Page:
“I thought I was pretty fit. Then they confirmed I had a nodule in my right lung. They also found calcification of the heart, a problem with the parotid gland in my neck and mild emphysema. At that point I thought ‘Oh! Perhaps I’m not as fit as I thought!’”
Harry chuckled as he recalls the results from his recent lung health check. Because he is able to laugh at it now. After seeing an advert for his local targeted lung health check in Stoke, Harry went on to be diagnosed with early-stage lung cancer. He has since surgery to remove the tumour and is recovering well.
Had he not gone for that appointment, it would have been no laughing matter.
“I can’t believe how well the operation went, and how well I felt. I was a bit concerned about how much pain I would be in after having such a big operation, but I needn’t had worried. I had no pain at all. And now I’m back to my old self. There’s nothing that I can’t do. Absolutely nothing.”
“I honestly don’t know what would have happened had I have not gone for the check-up. I don’t think I would have gone to my doctor with the cough or the breathlessness because I just presumed it was one of those things, so I probably would have carried on in the same vein and things most probably would have got worse. Instead, I can look forward to growing old.”
Whilst many of us joke about getting older, the truth is growing old is a privilege, one sadly many with lung cancer are denied. However, with the relaunch and expansion of targeted lung health checks in England, the tide is starting to turn.
After being forced to pause during the peak of the pandemic, Targeted Lung Health Checks in England are now getting back on track, with 77% of cancers diagnosed caught at stage 1 or 2.
A further 27 programmes have now launched, making 50 in total with approximately 20% of England now having access to a check. The key now is ensuring those who are invited go.
But I feel fine…
Harry attended his appointment without any apprehension. He thought he was fit and healthy and so never expected to be diagnosed with lung cancer. And he is not alone. Jo Shoba attended a similar programme in Liverpool. She too had no symptoms but went on to receiving a diagnosis. This is what makes these programmes so vital.
With a disease as serious as lung cancer, it is hard to believe that the symptoms don’t match up, that there is not a clear and obvious sign that danger is afoot. But this is the nature of the disease; symptoms often don’t get our full attention until it is too late, or in some cases are not there at all. Lung health checks allow us to get ahead of lung cancer and stop it in its tracks, and this is the message we are trying to make clear as we support numerous programmes across the country.
From social media to outdoor advertising and community engagement events, we are working to ensure everyone who is invited for a lung health check makes an appointment, even if they feel fine. Just as people would go for a mammogram or cervical screening or send off their bowel cancer home test kit. It is done as a matter of course, rather than because something isn’t right.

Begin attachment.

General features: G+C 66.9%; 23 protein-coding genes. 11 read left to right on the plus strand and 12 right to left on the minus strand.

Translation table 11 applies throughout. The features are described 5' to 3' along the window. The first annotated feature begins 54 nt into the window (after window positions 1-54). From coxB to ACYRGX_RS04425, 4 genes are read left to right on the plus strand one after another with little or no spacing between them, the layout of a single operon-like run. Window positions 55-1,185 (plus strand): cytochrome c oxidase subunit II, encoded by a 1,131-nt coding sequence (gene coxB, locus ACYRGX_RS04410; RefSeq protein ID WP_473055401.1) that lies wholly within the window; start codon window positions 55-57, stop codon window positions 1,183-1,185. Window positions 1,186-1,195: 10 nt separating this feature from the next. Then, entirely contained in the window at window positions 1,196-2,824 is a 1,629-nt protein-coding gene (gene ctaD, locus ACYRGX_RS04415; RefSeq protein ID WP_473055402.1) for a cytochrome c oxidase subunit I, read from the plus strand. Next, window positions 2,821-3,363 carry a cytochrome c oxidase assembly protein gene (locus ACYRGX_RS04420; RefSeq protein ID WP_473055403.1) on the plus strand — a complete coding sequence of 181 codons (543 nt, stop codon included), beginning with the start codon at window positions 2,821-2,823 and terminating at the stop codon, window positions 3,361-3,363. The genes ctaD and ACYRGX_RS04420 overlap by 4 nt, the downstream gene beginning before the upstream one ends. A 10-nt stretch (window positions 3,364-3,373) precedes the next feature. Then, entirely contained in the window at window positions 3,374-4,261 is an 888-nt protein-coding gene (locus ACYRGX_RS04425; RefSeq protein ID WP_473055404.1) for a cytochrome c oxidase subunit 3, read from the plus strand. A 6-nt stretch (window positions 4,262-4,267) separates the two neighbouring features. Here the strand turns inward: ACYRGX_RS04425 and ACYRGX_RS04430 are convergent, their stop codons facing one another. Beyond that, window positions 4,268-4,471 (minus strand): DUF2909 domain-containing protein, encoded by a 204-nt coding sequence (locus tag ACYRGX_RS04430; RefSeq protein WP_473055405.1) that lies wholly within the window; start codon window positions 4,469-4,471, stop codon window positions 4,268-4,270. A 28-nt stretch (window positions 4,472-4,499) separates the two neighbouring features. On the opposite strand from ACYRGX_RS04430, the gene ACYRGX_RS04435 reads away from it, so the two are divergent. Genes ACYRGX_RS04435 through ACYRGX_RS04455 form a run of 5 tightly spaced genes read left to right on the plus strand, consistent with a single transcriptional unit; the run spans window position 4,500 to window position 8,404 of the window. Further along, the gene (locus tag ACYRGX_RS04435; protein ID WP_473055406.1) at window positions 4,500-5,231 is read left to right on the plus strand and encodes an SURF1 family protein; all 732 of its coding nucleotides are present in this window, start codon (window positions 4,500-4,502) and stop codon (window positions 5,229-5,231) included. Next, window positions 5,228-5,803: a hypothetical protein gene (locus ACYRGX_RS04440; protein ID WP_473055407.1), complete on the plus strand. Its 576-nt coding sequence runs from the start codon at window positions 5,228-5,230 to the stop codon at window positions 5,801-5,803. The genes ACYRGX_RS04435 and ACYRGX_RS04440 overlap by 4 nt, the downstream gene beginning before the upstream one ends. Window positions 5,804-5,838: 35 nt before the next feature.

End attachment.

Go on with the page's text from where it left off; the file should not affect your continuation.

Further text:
And it’s working. The relaunch of the Liverpool programme in the northern part of the city saw a 52% uptake rate. Prior to our involvement, uptake had averaged around 40%.
It is a similar success story in Mansfield and Ashfield, which is seeing almost three quarters (72%) of people opting in.
As part of our activity here, we interviewed a lady called Terri. Whilst she hadn’t been diagnosed through the lung health check, her lung cancer was caught early, and she was keen to share her experience to highlight the importance of early detection:
“I’ve had six more years of my son on his birthdays and sharing times with him. He’s left home now but we still go to music festivals together. We go to gigs together, and we’re creating lots of memories. Whereas, if I hadn’t gone to the doctors, I might not have been sharing those memories.
I think early detection is vital which is why I’m urging anyone who is invited for a lung health check to please go. You’ve got nothing to lose and everything to gain. I’m living proof that with early detection you can go on to live a full and happy life after.”
Wales hopes to launch its targeted lung health check programme later this year, while work is underway to see how programmes could operate in Scotland and Northern Ireland. For more information about Targeted Lung Health Checks and lung cancer, please visit roycastle.org/screening
Have Your Say
The National Screening Committee has launched its public consultation on a national lung screening programme. From 11th March until the 8 June, the NSC is currently accepting public comments on this condition from professionals, organisations and members of the public, including patients and family members who have experienced the condition. All responses will then form part of a review before a decision is made. If implemented, a lung cancer screening programme would cover the whole of the UK.Have your say